A WorldTour bike without the price-tag? Can this Shimano 105-equipped Cannondale SuperSix meet the high expectations set by its big brothers?
This version of the Cannondale SuperSix Evo shares the same geometry as those ridden by Cannondale-Garmin, though it’s not overly racy, with the frame providing a comfortable position for long days in the saddle. The difference to the SuperSix Evo HiMod team bikes is a lower grade of carbon-fibre to hit the more affordable price point. This means the frame is slightly heavier, but still under a kilogram.
We were impressed with the the Cannondale’s appearance. The cylindrical tubes and dead-straight top tube look classic, although the lack of internal cable routing spoils things a little, and means you won’t be able to upgrade to electronic shifting.
The BB30 bottom bracket means that the Cannondale comes equipped with an FSA Gossamer Pro chainset with semi-compact 52-36t rings, which works well with the Shimano 105 groupset throughout the rest of the bike. Most of the alumimium finishing kit is Cannondale’s own. It is well finished, especially the slender handlebars, with the Prologo saddle a comfortable perch for long rides.
The only disappointment was the sturdy but sluggish Shimano RS11 wheelset.
Acceleration may be on the slow side due to the heavy wheels, but this and the lack of internal cabling are the only things we can say against the Cannondale; its WorldTour heritage is clear. Cornering is sharp and precise, with the Schwalbe Lugano tyres providing impressive grip. This is aided by the Speed Save micro suspension built into the frame, meaning the bike stays glued to the road instead of skipping over rough surfaces, particularly through corners.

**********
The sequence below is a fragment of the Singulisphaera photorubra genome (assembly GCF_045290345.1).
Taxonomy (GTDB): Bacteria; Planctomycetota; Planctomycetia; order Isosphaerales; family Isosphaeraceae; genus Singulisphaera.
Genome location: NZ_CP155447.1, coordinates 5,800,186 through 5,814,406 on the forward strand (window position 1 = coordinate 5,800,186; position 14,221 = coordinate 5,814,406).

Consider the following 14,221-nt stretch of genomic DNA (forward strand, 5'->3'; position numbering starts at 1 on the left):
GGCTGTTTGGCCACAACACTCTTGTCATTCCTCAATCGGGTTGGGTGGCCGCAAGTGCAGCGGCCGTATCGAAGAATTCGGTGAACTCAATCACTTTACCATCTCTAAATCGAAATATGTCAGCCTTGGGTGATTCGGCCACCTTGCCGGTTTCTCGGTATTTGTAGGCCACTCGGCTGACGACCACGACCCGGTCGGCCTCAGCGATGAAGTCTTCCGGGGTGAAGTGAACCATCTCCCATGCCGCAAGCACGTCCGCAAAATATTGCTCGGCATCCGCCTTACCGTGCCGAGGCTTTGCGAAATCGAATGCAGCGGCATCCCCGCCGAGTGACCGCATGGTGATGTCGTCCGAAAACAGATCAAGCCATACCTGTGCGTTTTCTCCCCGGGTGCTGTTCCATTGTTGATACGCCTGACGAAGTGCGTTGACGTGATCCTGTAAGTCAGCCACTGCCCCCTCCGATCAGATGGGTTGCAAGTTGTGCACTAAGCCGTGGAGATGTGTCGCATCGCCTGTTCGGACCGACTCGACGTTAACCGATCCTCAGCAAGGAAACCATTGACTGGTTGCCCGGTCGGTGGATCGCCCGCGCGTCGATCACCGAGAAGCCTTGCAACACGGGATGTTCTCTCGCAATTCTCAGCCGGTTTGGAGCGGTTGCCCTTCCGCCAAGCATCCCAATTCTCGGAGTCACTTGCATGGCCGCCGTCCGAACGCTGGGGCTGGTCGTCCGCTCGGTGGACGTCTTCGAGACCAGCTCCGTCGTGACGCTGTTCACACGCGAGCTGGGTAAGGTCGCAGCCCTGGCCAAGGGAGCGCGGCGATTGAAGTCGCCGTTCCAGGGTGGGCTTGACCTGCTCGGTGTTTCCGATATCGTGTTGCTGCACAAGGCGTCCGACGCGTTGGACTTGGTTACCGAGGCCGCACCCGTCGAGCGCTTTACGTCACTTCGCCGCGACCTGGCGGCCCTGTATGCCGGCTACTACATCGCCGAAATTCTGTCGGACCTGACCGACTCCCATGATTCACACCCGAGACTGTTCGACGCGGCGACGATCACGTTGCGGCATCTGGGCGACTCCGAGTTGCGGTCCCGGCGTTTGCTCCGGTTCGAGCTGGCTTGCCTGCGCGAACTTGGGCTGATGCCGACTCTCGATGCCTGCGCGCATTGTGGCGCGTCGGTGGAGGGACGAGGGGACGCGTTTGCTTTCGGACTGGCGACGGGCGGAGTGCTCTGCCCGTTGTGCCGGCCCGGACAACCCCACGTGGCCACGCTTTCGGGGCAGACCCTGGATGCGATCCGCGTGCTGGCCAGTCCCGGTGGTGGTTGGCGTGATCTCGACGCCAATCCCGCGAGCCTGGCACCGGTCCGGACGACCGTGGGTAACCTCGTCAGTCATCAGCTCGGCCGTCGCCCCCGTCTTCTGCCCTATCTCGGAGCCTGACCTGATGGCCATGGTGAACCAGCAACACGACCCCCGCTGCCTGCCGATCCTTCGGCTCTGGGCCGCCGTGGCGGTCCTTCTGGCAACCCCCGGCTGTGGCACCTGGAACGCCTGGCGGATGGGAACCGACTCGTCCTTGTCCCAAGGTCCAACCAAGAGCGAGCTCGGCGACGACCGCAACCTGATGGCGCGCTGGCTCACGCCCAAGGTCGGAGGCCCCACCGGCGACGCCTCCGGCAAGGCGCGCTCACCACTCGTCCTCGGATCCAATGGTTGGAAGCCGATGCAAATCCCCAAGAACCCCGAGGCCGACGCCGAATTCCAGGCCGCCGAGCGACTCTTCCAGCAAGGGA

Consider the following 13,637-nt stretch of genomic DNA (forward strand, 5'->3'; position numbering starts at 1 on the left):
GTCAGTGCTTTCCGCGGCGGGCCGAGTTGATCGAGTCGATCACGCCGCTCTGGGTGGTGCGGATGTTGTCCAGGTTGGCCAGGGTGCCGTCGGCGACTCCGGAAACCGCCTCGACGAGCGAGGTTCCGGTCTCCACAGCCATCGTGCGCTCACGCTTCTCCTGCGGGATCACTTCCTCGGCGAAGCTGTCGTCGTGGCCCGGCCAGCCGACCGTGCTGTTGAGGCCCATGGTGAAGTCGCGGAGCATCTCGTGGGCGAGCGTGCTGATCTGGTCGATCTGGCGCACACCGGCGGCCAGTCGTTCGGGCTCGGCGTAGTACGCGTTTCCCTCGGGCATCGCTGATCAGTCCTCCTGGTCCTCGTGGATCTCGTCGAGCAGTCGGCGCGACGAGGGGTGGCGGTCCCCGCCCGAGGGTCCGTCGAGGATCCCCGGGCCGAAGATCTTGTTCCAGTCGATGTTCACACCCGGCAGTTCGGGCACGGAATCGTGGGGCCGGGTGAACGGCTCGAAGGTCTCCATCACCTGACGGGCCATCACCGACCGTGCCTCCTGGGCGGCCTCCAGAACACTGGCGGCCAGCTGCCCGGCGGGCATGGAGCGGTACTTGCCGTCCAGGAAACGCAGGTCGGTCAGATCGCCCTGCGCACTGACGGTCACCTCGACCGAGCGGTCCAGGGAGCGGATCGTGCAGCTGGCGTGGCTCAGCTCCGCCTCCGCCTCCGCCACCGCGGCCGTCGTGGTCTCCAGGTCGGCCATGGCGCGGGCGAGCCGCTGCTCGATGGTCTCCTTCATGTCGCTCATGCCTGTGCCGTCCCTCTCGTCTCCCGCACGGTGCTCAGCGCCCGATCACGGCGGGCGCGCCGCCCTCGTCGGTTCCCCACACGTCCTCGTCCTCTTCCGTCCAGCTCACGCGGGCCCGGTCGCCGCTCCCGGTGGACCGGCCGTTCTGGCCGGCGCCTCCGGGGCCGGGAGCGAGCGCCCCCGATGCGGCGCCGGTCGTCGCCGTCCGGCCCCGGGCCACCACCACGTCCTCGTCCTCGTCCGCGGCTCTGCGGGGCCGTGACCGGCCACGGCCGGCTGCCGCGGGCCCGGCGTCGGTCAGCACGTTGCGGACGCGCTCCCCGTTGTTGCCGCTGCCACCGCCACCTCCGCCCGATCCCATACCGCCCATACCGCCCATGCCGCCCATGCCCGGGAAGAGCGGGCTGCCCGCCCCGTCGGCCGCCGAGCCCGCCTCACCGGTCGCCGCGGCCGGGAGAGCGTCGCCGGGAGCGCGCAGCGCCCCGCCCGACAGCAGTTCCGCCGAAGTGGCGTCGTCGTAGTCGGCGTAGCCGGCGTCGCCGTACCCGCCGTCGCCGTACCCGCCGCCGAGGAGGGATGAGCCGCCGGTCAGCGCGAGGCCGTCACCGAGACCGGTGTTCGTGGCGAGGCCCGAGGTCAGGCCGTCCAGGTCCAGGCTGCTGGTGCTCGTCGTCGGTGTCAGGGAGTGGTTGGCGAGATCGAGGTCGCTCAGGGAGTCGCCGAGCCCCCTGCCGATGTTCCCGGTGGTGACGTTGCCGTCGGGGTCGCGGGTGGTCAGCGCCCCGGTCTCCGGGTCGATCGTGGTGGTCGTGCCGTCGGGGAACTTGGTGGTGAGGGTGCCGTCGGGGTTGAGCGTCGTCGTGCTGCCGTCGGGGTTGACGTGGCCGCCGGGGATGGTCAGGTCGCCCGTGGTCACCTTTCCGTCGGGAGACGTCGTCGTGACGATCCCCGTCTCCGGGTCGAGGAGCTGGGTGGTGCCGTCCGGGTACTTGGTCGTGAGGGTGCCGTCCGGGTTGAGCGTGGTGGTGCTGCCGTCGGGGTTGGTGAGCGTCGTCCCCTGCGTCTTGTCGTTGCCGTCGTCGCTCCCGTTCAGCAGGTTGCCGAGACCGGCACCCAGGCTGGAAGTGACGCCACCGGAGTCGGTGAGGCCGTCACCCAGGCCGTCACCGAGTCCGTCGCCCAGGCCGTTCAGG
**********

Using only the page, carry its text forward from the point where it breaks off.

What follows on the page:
The SuperSix is also at home in the hills with performance closely matching that of the similarly priced B’Twin Ultra 900 on longer climbs with a steady effort. It’s only on short, punchy climbs, or when changing pace on steadier gradients that the Shimano wheelset holds you back.
With WorldTour heritage coming out of its ears, the SuperSix Evo certainly seems like a good deal for £1,500, especially given the superb ride and excellent finishing kit. However with external cabling preventing a future upgrade to electronic shifting, the deal may not be quite as sweet in the long-term.
The Cannondale SuperSix Evo Carbon 105 5 brings all its World Tour to the table with great performance from a classic looking frame. Heavy wheels slow acceleration, but these can be easily replaced. However the same cannot be said of the groupset thanks to external cable routing.